I'm sitting here, in my grandparents' former house, looking out the window, watch the bats swooping and reeling outside in the night air. I'm feeling a bit reflective tonight, a state I seem to be permanently stuck in every since that For Sale sign went up in our yard. Those bats outside remind me of how much swooping and reeling my own mind has been doing this past week. For every bug a bat catches, I suspect there are thrice that many mental bugs flying around in my thoughts. One the one hand, it's vacation time and I ought to be soaking up all this gorgeous sun. On the other hand, every moment I'm at home I'm filling up boxes and trying to predict whether or not we'll need something over the course of the next year.
It isn't as though we've sold our house; we haven't even had any phone calls of interest. No, our packing isn't of the frantic, completely chaotic state. Our packing is methodical. Planned. Plenty of time to think about each and every object that goes into a box; plenty of time to wonder at which point, after which box, when which particular item is packed away becomes the tipping point. The point when our house will stop feeling like our home and more like a place that we're just living in until we finally have nothing left to keep us there.
Quite honestly, my mind is exhausted by it all. Though I have plenty more to write about this whole adventure of moving, I just can't right now.
The good news is I've had some breaks from our house over the course of this last week. Jason's parents are in Kauai, so Jason is running his dad's coffee shop until they get back. I admit that I'm just the tiniest bit bitter that I'm losing Jason to two weeks of 12-hour work days, when this is the time we should be getting to see him the most. But Jason's dad needs a vacation too, and there's no one else who can help him out except Jason. So, it's just something that has to be done.
Getting back to how this is giving me a break...we have been staying up in Washington at the Family Farm. It's usually not easier to be living away from home with the girls, but in this case--where we have a vacant house to live in without worrying about inconveniencing others--it's been good. I'm not distracted by things to pack away. I'm not worrying about messes the girls make. It took me a good long day to shake off that frantic feeling of "What Do I Need to Do Now?" I got there though, with a great deal of thanks going to the trusty farm golf cart.
Although you might think we'd be better off just walking everywhere instead of being so lazy as to require a golf cart to get around, you'd be grossly misunderstanding the real purpose of the cart: it provides endless amounts of entertainment for just about everyone. Including the dogs, but especially the kids. Certainly, the golf cart is nice in that I don't need to carry any children in my arms. Moreover, it's good for speeding up and down the hills, checking on mole traps, and overall just zipping around and seeing who's doing what.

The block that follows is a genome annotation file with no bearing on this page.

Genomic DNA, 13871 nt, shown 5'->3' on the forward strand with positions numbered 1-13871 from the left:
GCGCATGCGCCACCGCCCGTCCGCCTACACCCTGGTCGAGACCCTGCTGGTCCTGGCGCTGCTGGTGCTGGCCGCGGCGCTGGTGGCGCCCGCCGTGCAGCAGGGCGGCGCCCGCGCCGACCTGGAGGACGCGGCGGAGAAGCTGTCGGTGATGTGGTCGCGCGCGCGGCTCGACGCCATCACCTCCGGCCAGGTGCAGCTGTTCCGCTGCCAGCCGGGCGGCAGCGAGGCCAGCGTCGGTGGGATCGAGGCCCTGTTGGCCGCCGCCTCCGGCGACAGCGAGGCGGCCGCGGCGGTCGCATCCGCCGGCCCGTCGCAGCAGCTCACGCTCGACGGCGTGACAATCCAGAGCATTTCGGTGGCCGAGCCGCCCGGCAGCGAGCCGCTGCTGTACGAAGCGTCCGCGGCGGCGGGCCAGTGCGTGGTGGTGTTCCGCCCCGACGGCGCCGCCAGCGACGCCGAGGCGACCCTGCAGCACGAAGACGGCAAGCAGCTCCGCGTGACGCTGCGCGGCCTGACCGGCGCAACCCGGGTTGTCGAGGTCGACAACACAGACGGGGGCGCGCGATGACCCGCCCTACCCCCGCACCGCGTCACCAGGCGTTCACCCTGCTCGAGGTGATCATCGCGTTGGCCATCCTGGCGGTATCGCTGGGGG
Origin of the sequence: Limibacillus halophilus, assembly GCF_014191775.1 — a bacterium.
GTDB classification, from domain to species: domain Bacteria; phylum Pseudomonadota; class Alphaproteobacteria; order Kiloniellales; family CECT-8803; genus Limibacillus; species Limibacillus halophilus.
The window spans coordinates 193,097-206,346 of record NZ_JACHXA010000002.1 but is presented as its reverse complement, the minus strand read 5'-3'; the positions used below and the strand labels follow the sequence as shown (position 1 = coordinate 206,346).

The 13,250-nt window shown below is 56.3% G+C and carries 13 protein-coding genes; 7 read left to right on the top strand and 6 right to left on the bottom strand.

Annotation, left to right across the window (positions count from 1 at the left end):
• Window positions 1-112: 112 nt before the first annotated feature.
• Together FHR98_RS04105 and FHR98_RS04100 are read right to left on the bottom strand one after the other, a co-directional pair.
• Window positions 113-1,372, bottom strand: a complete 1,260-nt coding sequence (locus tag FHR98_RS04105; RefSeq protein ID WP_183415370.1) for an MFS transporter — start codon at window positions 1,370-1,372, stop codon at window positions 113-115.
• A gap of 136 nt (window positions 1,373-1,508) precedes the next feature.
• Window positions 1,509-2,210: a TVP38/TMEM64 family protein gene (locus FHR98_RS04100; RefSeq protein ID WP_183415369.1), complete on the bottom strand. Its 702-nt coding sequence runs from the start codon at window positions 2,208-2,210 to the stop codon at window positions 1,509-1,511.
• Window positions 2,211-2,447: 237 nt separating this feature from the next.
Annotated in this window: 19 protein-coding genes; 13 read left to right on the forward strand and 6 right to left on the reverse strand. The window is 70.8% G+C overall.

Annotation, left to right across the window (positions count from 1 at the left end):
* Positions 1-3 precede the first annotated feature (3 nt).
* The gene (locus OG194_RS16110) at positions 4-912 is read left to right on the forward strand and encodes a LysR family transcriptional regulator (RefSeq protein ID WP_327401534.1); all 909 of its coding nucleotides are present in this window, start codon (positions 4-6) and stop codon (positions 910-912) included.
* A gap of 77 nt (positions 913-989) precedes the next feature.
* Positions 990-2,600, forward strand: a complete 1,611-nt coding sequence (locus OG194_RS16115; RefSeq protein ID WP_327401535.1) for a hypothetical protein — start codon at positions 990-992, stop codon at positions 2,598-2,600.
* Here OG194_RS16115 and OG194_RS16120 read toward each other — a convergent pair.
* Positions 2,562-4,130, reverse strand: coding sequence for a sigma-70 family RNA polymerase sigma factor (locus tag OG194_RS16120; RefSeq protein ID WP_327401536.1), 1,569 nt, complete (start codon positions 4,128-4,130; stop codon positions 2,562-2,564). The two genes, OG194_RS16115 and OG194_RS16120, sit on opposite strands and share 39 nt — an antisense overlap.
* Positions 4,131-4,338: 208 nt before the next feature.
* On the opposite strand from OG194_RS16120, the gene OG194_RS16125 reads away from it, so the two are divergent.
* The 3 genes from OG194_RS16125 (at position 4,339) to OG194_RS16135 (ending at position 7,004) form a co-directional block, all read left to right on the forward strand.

Every day last week, I rode around on that blessed little cart, and the girls were always thoroughly entertained. We'd get in it in the morning, and over the course of a few hours make several important stops.
Almost daily we strip the bushes of ripe raspberries, but then, miracle of miracles, there are more the next day.
Only a few days until these delicious little blue babies are ready to eat.
Jules is crazy about eating pea pods. We pull up a plant, and she and I snack on the pods all morning long. There is something particularly endearing--and almost miraculous--about little kids eating vegetables, don't you think?
Sydney hasn't quite mastered the "spit the pit" trick, but she's working on it. So far her distance record is about 6". By the end of the week, let's hope she gets to at least 12".
And here's where we just sit and gaze at the grass that will someday be the spot where our house will go.
Between all the fresh farm produce, we stop at my parents' house to get some of my grandma's chocolate chip cookies, check on the ducks down at the pond, play in the sand, jump on the trampoline, and wander through the woods. Eventually Jules falls asleep on the golf cart, and then Sydney and I head inside to spend a bit of time playing.
Then eventually...it's back on the golf cart for an afternoon spent outdoors, where somehow everything just seems a lot easier. No piles of laundry to worry about. No whining or pulling hair. No stress.
One more week here at the farm before going back home for a longer spell, and then, well...at some point we're back up here. For good. And though I have lots of emotional bugs flying around in my head that will no doubt remain there for many months, one thing is for sure: whether we need cherries or just a distraction from the house, the sweet little golf cart will always swoop us around to where we need to go.
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